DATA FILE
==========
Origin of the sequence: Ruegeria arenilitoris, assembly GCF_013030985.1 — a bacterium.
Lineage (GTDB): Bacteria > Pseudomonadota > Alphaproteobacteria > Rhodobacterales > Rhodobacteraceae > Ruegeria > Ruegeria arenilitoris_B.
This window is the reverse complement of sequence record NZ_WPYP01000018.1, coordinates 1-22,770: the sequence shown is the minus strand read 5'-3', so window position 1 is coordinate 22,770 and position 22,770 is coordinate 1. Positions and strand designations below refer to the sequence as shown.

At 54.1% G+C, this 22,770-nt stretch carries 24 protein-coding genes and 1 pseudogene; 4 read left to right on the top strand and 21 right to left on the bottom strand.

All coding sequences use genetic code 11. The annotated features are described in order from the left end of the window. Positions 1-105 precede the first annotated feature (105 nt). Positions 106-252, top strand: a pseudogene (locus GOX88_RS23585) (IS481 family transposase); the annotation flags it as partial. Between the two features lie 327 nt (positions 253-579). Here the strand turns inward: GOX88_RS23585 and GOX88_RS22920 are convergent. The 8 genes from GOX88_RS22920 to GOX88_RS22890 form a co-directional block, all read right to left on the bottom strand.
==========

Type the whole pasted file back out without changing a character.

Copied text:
Origin of the sequence: Ruegeria arenilitoris, assembly GCF_013030985.1 — a bacterium.
Lineage (GTDB): Bacteria > Pseudomonadota > Alphaproteobacteria > Rhodobacterales > Rhodobacteraceae > Ruegeria > Ruegeria arenilitoris_B.
This window is the reverse complement of sequence record NZ_WPYP01000018.1, coordinates 1-22,770: the sequence shown is the minus strand read 5'-3', so window position 1 is coordinate 22,770 and position 22,770 is coordinate 1. Positions and strand designations below refer to the sequence as shown.

At 54.1% G+C, this 22,770-nt stretch carries 24 protein-coding genes and 1 pseudogene; 4 read left to right on the top strand and 21 right to left on the bottom strand.

All coding sequences use genetic code 11. The annotated features are described in order from the left end of the window. Positions 1-105 precede the first annotated feature (105 nt). Positions 106-252, top strand: a pseudogene (locus GOX88_RS23585) (IS481 family transposase); the annotation flags it as partial. Between the two features lie 327 nt (positions 253-579). Here the strand turns inward: GOX88_RS23585 and GOX88_RS22920 are convergent. The 8 genes from GOX88_RS22920 to GOX88_RS22890 form a co-directional block, all read right to left on the bottom strand.